Archive for the ‘Comic’ Category

Changing Lighting Bulbs

Wednesday, November 30th, 2011

This comic attempts to answer the age-old question, “How many ninjas does it take to change a light bulb?” Credit for this idea goes to Dharmesh Patel of Phoenix, Arizona, who wrote in several suggestions for MEP Ninja scripts. This one especially caught my fancy. More ideas are welcome, and as you can see, we publish the good ones.

P.S. One of our avid MEP Ninja followers commented that the unrealistic part of this cartoon is not that the ninjas would use their swords to change the light bulb, but that ninjas are creatures of the night and would not need light to study by! My bad.

Mark Robison, PE

Beer Conduit

Wednesday, November 16th, 2011

You recall the famous Pee-wee Herman bar scene from Pee-wee’s Big Adventure, right? That’s my favorite scene from my favorite movie. (You can watch it on Youtube if you’ve never seen it or want a refresher).

In this comic, we find the ninja in the basement of the US Green Building Council headquarters below the bar. The ninja sees a 4″ electrical conduit which he assumes must be the main power feed for the building. Instead, it turns out it is the conduit that carries the beer lines from the beer cooler in the basement to the beer taps in the bar!

Every electrical engineer knows that one of their duties as the engineer is to provide the 4″ electrical conduit for running the beer lines. It really is a conduit, and it really is installed by the electrician! But as the ninja learns, there are no wires in the conduit, just beer lines. And nothing angers a mob of LEED accredited drinkers more than cutting off their beer!

For once, the ninja is able to dance his way out of his situation, rather than being killed or captured. Don’t expect this to happen regularly!

Mark Robison, PE

Centrifugal Fan

Wednesday, November 2nd, 2011

The ninja almost, but not completely, understood what he was trying to do here.

The exhaust fan has a three phase motor. Three phase motors run in one direction or another depending upon the phase rotation of the power. The phase rotation is easily changed by reversing two of the three wires connected to it, which the ninja did.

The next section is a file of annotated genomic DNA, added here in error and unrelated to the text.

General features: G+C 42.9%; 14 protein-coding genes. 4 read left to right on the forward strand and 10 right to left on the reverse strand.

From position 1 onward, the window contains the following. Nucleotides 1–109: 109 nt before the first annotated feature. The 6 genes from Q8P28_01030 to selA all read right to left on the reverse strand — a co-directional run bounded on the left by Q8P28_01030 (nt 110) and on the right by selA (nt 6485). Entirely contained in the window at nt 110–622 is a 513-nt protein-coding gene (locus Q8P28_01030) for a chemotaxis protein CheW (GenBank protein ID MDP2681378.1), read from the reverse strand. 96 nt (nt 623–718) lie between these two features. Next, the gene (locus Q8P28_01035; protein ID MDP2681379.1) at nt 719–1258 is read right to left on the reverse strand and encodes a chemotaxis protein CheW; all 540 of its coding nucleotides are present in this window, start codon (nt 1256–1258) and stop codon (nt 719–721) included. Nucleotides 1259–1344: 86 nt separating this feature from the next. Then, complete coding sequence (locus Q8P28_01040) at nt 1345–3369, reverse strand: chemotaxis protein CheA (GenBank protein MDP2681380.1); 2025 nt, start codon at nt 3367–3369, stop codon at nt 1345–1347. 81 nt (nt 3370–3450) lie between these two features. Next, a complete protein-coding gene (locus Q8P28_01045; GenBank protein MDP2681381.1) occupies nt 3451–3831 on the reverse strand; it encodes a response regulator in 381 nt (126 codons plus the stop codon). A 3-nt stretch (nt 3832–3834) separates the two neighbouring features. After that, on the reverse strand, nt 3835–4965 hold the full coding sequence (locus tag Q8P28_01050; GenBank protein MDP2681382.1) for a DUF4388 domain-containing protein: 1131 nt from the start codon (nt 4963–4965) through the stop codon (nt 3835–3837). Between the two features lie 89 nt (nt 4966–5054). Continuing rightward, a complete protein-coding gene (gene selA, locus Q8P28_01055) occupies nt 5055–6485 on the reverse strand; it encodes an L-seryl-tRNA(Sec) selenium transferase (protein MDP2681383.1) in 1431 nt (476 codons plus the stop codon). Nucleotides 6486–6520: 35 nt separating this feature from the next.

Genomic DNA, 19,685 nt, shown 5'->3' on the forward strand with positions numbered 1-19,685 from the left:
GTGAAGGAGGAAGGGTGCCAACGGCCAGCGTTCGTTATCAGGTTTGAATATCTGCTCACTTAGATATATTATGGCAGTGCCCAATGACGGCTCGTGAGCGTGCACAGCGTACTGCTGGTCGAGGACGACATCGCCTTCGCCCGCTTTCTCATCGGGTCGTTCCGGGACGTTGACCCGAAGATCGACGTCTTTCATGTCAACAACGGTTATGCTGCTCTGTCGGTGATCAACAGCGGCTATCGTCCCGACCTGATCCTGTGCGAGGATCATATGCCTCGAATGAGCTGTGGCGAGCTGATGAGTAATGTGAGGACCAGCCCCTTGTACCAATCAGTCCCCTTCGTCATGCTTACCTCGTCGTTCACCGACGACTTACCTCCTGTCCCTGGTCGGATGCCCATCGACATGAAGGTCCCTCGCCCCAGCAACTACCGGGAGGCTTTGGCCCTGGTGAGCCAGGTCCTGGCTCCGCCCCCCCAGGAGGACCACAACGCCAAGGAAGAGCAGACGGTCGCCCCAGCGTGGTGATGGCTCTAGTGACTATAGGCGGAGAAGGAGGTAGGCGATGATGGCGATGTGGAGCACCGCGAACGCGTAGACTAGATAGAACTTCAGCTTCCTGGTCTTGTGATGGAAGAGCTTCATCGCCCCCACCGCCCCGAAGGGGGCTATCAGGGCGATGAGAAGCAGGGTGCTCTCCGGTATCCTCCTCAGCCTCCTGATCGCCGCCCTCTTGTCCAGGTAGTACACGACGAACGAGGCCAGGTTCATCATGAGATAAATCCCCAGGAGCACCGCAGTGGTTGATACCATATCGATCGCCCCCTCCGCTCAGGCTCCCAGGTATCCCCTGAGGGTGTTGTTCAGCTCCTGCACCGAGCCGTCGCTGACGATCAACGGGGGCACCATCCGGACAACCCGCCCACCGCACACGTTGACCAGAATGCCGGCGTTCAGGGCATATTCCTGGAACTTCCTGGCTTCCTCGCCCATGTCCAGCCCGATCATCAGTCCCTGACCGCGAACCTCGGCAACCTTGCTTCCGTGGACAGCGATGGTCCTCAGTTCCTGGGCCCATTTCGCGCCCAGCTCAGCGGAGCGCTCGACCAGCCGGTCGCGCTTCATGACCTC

Unfortunately, he assumed that reversing the direction of the motor would reverse the direction of airflow when the fan was on. For propeller or turbine fans, this assumption is true. But centrifugal fans blow air in the same direction no matter which direction they turn.

Instead of the gas being sucked into the building and killing the occupants, it was blown back at the ninja and he dies instead. Victory to our heroes at the Green Building Council!

Side note: what if the fan had a single phase motor? In that case, reversing the wires would have made no difference. The motor always turns in the same directions. But for three phase motors, the connection sequence of wires is critical to the performance of the fan. I can hardly count the number of times I have “fixed” a design problem by reversing the direction of the fan. It is one of my favorite fixes.

Mark Robison, PE

Swimming Pool Drain

Wednesday, October 26th, 2011

Of all the cartoons we have done so far, this one gives me the shudders every time I think about it. Maybe it is because this one could actually happen to any one of us. So what’s the big deal about a pool drain?

Well, let me describe what happens in terms we can all understand. First, you need to know that a pool drain is often a pipe 12 inches in diameter. That is not your bathroom sink drain!

Now let’s think of the water in the pipe as a little freight train. That freight train is really long, and it is going really fast. You have the misfortune of jumping right in the middle of the train as it is rushing past. Instead of just bashing you to a pulp like a real train would do, it sucks really hard on whatever is sitting on the drain. It squeezes you though the drain like a martini through a drink strainer. For just a moment you look down and see your skeleton sitting on the drain, completely cleaned of all your flesh. I told you this would make your shudder.

In real life, pools always have two drains far enough apart that you cannot sit on both of them at once. But as you see in this cartoon, the ninja accidentally covers one of the drains with his stolen goods, and all the force of the water is transferred to the other drain where he sits.

At least this cartoon is not bloody like all our other ones. Oh, wait, the water is about to be recirculated. Only, its red all of a sudden! Sleep well, and stay out of the pool’s deep end.

Mark Robison, PE

Solar Panels

Wednesday, October 19th, 2011

Watch out for the bull when cow tipping–but a bull is nothing compared to 400 volts!  The public (and ninjas) have a lot to learn about the new solar power technologies coming our way.

In this example, the ninja learns a crucial lesson about photovoltaic panels (PV panels): they can generate a lethal shock even when it is almost dark. The ninja knows that moonlight can produce a voltage on the PV panels, so he waits for the moon to go behind the clouds. What he did not count on was the reflection of the city lights from off the clouds. Even street lights can generate a high voltage in a solar panel.

So if the moon and street lights can generate a lethal voltage, why do PV panels require bright sunlight to generate electricity? The voltage on the PV panels can be high even if they are not producing power. Recall (or learn if you don’t have an electrical engineering degree) that power is voltage times current. No matter how big the voltage is, if there is no current, there is no power.